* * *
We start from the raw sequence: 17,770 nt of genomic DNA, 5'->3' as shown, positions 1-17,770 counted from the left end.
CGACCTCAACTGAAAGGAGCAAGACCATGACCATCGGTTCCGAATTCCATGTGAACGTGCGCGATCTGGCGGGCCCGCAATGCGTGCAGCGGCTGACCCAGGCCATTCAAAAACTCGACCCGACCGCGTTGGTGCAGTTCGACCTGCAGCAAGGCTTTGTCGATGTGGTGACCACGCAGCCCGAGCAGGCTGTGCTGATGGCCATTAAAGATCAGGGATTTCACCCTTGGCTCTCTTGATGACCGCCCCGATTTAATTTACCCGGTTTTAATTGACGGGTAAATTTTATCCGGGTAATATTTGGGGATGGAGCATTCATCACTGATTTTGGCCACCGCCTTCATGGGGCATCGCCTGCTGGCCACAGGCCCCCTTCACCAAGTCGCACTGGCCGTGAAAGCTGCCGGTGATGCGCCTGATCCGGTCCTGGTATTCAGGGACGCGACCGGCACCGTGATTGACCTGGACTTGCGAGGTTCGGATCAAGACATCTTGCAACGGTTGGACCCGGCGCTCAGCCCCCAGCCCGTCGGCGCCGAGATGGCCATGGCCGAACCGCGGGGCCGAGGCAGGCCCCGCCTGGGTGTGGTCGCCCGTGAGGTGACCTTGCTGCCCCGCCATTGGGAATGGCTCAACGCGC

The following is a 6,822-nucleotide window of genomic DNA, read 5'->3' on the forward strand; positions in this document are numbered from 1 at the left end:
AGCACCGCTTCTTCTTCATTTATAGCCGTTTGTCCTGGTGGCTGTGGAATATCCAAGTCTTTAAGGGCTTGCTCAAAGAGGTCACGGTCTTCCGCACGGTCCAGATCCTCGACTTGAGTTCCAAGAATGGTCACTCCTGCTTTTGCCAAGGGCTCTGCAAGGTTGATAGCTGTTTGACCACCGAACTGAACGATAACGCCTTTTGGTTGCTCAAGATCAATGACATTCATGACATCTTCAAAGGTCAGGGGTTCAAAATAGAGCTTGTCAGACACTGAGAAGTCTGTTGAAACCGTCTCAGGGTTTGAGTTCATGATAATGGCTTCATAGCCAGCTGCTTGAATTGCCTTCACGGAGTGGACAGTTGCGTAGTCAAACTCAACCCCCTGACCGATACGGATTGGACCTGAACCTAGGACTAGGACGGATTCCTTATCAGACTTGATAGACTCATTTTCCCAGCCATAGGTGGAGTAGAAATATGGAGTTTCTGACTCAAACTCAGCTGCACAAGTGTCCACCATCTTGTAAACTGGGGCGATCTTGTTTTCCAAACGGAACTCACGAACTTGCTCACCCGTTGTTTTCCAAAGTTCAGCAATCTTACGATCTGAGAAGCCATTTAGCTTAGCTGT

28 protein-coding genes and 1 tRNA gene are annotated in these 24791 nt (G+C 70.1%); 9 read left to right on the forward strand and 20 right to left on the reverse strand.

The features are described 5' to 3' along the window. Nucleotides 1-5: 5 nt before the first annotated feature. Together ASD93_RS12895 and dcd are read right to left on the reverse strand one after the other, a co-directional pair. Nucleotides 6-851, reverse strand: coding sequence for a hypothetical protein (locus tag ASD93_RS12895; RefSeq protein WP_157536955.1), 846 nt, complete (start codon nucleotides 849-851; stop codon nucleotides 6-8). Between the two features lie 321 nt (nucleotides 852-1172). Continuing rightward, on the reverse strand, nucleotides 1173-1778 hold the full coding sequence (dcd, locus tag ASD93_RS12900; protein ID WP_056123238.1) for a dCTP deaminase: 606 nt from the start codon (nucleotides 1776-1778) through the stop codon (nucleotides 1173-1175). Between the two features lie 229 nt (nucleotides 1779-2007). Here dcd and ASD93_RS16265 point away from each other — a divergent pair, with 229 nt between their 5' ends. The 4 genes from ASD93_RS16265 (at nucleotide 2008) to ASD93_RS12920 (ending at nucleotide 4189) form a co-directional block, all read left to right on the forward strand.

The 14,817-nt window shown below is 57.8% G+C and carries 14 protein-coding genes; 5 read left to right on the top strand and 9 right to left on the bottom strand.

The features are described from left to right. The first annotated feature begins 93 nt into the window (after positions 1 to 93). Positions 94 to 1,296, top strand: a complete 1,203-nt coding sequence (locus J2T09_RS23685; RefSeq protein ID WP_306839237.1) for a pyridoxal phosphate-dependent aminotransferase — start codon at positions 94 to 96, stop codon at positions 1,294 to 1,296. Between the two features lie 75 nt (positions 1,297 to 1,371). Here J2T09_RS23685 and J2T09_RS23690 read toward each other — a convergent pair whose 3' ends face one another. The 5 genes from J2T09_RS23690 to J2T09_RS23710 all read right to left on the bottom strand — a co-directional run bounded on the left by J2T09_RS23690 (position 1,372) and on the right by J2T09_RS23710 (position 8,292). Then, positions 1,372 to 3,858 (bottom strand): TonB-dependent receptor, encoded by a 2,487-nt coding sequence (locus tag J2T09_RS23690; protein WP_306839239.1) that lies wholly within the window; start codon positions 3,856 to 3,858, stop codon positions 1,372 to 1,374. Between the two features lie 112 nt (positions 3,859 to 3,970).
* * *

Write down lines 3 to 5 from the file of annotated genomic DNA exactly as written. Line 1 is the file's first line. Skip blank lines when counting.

The following is a 6,822-nucleotide window of genomic DNA, read 5'->3' on the forward strand; positions in this document are numbered from 1 at the left end:
AGCACCGCTTCTTCTTCATTTATAGCCGTTTGTCCTGGTGGCTGTGGAATATCCAAGTCTTTAAGGGCTTGCTCAAAGAGGTCACGGTCTTCCGCACGGTCCAGATCCTCGACTTGAGTTCCAAGAATGGTCACTCCTGCTTTTGCCAAGGGCTCTGCAAGGTTGATAGCTGTTTGACCACCGAACTGAACGATAACGCCTTTTGGTTGCTCAAGATCAATGACATTCATGACATCTTCAAAGGTCAGGGGTTCAAAATAGAGCTTGTCAGACACTGAGAAGTCTGTTGAAACCGTCTCAGGGTTTGAGTTCATGATAATGGCTTCATAGCCAGCTGCTTGAATTGCCTTCACGGAGTGGACAGTTGCGTAGTCAAACTCAACCCCCTGACCGATACGGATTGGACCTGAACCTAGGACTAGGACGGATTCCTTATCAGACTTGATAGACTCATTTTCCCAGCCATAGGTGGAGTAGAAATATGGAGTTTCTGACTCAAACTCAGCTGCACAAGTGTCCACCATCTTGTAAACTGGGGCGATCTTGTTTTCCAAACGGAACTCACGAACTTGCTCACCCGTTGTTTTCCAAAGTTCAGCAATCTTACGATCTGAGAAGCCATTTAGCTTAGCTGT

28 protein-coding genes and 1 tRNA gene are annotated in these 24791 nt (G+C 70.1%); 9 read left to right on the forward strand and 20 right to left on the reverse strand.